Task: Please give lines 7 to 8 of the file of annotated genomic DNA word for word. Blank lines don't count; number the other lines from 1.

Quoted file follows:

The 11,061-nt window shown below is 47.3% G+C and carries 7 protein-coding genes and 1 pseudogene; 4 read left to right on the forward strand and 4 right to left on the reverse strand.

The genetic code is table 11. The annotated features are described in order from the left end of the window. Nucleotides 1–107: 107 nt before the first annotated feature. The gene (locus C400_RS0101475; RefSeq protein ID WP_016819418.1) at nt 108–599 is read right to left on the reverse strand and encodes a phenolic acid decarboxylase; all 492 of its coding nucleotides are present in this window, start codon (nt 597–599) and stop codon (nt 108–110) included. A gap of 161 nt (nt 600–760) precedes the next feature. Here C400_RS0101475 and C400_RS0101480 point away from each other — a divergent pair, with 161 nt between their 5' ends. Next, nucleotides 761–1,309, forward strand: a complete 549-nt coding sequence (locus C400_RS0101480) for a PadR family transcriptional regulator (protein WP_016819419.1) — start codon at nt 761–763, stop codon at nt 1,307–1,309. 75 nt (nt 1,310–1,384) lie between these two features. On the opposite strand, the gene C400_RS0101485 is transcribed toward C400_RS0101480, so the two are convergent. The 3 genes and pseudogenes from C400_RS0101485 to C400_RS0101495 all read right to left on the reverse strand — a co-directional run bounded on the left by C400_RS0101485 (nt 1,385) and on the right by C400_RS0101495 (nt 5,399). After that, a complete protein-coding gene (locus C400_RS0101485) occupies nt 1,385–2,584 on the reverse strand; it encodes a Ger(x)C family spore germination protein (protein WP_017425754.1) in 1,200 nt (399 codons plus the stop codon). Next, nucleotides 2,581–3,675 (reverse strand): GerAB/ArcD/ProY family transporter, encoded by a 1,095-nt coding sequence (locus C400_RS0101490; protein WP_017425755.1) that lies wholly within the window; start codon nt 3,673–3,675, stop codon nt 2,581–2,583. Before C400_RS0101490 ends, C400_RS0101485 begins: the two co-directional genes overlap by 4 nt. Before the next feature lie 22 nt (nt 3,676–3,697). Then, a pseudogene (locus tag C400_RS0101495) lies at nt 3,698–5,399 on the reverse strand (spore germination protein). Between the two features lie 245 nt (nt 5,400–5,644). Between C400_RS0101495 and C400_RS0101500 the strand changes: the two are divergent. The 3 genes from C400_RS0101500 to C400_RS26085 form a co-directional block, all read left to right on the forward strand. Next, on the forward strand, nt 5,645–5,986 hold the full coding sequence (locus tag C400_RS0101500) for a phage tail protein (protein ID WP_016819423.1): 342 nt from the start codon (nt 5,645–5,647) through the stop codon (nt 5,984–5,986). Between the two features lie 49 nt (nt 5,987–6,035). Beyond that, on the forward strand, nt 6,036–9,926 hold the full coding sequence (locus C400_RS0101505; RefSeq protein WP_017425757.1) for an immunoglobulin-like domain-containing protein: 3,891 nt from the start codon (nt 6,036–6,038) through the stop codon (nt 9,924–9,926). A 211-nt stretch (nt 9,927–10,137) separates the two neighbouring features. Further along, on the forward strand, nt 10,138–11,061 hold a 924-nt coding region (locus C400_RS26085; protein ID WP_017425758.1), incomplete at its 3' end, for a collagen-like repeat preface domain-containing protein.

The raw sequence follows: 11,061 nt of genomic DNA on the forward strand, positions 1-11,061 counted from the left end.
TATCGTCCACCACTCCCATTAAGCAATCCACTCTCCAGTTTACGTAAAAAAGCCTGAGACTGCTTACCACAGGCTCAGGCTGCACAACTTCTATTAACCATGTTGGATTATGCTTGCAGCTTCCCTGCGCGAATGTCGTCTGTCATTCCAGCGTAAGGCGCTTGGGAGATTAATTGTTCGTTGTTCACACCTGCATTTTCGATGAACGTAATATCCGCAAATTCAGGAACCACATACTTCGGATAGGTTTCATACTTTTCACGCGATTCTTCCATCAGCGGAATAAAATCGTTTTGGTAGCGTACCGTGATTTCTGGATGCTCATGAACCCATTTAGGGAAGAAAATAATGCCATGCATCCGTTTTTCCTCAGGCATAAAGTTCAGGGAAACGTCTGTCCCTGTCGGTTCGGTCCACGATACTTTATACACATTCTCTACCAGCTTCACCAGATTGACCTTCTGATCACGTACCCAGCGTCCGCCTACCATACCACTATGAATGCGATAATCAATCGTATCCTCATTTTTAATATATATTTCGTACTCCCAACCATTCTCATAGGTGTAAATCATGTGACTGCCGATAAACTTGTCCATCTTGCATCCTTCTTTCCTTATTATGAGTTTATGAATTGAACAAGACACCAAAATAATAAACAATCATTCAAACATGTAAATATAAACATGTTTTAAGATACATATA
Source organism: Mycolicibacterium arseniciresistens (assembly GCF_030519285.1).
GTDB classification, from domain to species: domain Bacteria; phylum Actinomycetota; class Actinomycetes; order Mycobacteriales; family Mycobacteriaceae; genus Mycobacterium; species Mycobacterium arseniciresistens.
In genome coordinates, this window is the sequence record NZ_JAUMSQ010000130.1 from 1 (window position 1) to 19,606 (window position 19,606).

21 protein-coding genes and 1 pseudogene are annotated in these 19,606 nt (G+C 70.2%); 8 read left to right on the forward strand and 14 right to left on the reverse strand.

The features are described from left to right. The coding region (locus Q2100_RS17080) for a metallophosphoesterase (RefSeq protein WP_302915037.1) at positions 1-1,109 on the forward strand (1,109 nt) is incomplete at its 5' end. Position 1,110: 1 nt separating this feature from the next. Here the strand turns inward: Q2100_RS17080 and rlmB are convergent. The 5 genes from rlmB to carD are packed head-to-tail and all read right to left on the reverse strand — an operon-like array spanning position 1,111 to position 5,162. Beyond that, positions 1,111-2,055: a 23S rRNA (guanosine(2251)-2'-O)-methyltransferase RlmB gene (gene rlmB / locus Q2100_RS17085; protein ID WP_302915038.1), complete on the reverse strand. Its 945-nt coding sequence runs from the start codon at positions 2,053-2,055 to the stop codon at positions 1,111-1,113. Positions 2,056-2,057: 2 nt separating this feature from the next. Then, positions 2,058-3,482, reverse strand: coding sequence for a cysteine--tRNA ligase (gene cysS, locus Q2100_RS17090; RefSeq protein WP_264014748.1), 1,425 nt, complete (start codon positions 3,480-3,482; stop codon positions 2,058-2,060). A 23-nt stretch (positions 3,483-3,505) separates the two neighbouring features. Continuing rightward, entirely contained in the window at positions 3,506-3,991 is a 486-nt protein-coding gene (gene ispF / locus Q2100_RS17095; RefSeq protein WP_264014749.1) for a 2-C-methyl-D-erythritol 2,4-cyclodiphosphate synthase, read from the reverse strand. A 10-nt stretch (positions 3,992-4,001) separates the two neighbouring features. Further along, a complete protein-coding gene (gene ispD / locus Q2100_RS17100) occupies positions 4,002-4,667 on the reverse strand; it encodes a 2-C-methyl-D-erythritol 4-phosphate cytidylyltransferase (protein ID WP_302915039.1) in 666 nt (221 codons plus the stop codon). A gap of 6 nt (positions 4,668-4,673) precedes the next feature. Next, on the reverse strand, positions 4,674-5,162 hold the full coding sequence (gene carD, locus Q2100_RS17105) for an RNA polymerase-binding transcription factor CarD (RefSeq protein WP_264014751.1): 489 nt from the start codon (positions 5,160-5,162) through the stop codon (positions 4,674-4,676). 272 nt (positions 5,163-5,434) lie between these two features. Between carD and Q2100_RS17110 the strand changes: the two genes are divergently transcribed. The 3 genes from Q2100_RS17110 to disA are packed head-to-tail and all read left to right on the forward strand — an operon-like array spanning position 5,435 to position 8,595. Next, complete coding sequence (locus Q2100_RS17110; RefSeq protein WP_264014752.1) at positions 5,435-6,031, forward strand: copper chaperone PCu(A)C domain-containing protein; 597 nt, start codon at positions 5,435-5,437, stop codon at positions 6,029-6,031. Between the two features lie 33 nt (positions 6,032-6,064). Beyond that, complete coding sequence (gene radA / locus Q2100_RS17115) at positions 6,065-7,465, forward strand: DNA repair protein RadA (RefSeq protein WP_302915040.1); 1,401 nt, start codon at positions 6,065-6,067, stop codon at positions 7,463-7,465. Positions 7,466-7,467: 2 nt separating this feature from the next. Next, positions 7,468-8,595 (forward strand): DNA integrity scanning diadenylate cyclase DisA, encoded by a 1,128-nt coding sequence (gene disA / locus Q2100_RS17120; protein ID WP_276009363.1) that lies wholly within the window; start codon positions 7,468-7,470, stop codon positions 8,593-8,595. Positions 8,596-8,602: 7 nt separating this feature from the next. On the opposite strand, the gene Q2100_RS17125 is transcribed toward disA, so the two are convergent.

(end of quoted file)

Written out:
In genome coordinates, this window is the sequence record NZ_JAUMSQ010000130.1 from 1 (window position 1) to 19,606 (window position 19,606).

21 protein-coding genes and 1 pseudogene are annotated in these 19,606 nt (G+C 70.2%); 8 read left to right on the forward strand and 14 right to left on the reverse strand.